To understand the second of the two points, the centre’s financial failure, is more complicated and for that we ought to start at the beginning.

The drawings for the Werdmuller Centre were completed by one of the country’s most highly recognised architects, Roelof Uytenbogaardt. This commission came to him from Old Mutual Properties, who were difficult clients in that, while ever more pieces of land were being added to the project, their financial brief remained blurred. Due to this various functional flaws crept into the design.

The building never really took off as the contemporary shopping centre it was originally conceptualised to be; a place for non-white traders to trade in a central business district, as an economic opportunity for the marginalized in the face of draconian trading restrictions. The realision came too late, the building had became too expensive for the income group at which it was targeted.

In November 1969, six months after Uytenbogaardt’s proposal for the Werdmuller Centre was accepted, the implementation of the Group Areas act came into effect. This saw Claremont classified as a whites-only area, and further impacted the building’s fortunes. However, Uytenbogaardt had already addressed this by creating a building which sought to filter pedestrians, and hence the marginalized, through the building past the shops and back into Claremont proper.

Werdmuller Centre

The fact that the centre was designed to today’s aspirations of a modern and democratic South Africa is just one of the many reasons that it should be preserved. It is a rare breed of building, being one of the few in South Africa that offered an interpretation of the international style as set up by the famous Le Corbusier in 5 Points Towards a New Architecture. These points are Pilotis (the concrete columns lifting it off the ground), free plan (the plan is flexible, the walls and windows can go anywhere), ribbon windows (long and horizontal to capture the landscape), roof gardens (to replace land lost below) and, finally, a free façade (the exterior walls aren’t load bearing).

This beautiful but neglected sculpture represents far more than just a building. It is a moment in world history recorded by the hands of an internationally recognised local master craftsman.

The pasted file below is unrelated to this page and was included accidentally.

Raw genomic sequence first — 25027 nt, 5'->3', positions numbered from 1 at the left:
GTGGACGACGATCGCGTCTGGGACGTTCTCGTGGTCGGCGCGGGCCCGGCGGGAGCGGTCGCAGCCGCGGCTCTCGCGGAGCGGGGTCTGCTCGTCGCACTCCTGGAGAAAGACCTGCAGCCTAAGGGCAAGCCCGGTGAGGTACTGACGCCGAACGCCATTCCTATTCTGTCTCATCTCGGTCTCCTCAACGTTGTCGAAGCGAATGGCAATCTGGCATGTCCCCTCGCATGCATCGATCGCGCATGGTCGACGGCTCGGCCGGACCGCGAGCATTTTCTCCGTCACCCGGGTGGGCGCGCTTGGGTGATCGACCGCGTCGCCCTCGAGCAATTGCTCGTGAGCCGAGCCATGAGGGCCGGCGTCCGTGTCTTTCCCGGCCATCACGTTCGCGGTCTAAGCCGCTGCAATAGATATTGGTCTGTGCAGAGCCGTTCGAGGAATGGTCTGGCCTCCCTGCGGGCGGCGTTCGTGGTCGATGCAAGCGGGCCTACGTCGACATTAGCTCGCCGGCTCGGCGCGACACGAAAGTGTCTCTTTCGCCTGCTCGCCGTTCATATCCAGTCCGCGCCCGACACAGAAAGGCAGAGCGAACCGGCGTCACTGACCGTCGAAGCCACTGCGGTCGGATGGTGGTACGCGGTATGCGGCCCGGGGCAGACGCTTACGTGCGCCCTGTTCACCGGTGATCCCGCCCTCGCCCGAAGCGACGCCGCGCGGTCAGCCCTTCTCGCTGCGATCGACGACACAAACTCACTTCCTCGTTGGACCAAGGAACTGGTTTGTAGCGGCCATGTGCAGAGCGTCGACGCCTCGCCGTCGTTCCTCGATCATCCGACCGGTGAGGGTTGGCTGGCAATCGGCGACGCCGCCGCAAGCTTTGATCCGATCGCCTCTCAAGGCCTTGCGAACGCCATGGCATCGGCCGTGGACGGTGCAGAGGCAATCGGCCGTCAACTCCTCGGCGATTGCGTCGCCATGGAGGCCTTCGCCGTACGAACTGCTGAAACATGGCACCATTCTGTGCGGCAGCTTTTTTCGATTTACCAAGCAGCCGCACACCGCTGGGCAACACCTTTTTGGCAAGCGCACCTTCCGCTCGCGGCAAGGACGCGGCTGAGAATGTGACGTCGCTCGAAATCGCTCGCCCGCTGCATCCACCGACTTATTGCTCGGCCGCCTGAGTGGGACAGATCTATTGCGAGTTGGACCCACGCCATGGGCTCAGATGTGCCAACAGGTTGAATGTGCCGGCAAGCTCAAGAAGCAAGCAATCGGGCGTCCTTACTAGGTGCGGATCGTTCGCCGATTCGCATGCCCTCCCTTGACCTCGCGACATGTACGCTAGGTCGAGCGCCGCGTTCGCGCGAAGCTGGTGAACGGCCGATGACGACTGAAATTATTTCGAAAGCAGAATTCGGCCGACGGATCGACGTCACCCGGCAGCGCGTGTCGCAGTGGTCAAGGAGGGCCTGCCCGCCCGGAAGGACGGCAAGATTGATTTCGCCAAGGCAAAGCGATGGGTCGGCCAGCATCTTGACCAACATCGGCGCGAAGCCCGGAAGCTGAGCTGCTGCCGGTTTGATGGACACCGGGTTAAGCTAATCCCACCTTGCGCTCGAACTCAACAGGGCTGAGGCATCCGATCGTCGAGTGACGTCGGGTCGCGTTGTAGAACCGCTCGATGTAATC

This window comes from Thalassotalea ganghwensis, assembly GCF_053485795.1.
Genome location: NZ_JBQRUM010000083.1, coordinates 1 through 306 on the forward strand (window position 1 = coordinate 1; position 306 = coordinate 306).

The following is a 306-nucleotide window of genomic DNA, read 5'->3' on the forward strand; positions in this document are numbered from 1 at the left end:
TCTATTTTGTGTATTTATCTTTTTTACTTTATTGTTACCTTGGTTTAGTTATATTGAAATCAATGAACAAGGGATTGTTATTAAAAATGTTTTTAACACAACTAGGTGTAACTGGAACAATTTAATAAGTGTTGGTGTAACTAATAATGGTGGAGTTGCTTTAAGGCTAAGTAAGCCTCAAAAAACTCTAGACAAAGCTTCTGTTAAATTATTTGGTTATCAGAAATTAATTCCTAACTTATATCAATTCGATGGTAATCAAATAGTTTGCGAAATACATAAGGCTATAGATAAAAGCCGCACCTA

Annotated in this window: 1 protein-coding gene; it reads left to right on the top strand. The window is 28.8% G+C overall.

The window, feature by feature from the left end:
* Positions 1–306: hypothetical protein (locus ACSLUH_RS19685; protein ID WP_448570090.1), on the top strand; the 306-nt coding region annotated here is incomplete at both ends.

However, the role and relevance of modernist architecture in serving the needs of today’s society appears limited. Completed in 1977, the University of Cape Town (UCT) Sports Centre is another example of the modernist work of Uytenbogaardt, which, despite its functionality, has struggled to gain affection from its daily users, the thousands of students on campus. It currently sits bare, stripped of its skin, awaiting repair work while those in power question an approach. The challenges of modernist architecture are therefore not unique to the Claremont site, with little done to adapt any of these buildings to better serve their purposes. This brings into question whether modernist architecture and the work required in ensuring it remains viable is sustainable at all. And whether the local architectural profession has been flexible enough to see past the greatness of the man in order to make the changes that may result in the public warming to these buildings.

We should not shy away from the fact that despite its iconic forms, academic significance and egalitarian plan, the Werdmuller has been a failure.

It should be noted that buildings of this nature in many countries have become national monuments and cultural tourist attractions. And therein lies the key! They have become. The Royal National theatre in London has found new life with the introduction of experimental outdoor performances, statues and various modern building wraps which have sought to re-introduce the building into public life. More recently the remarkable renovation of the headquarters of ASM International, an organization of of scientists and engineers working with metals, designed by the Chesler Group ASM International HQ in Ohio, USA by the Chesler Group halted the imminent sale of the building and utilized federal and state history tax credits to reduce construction costs.

Uytenbogaardt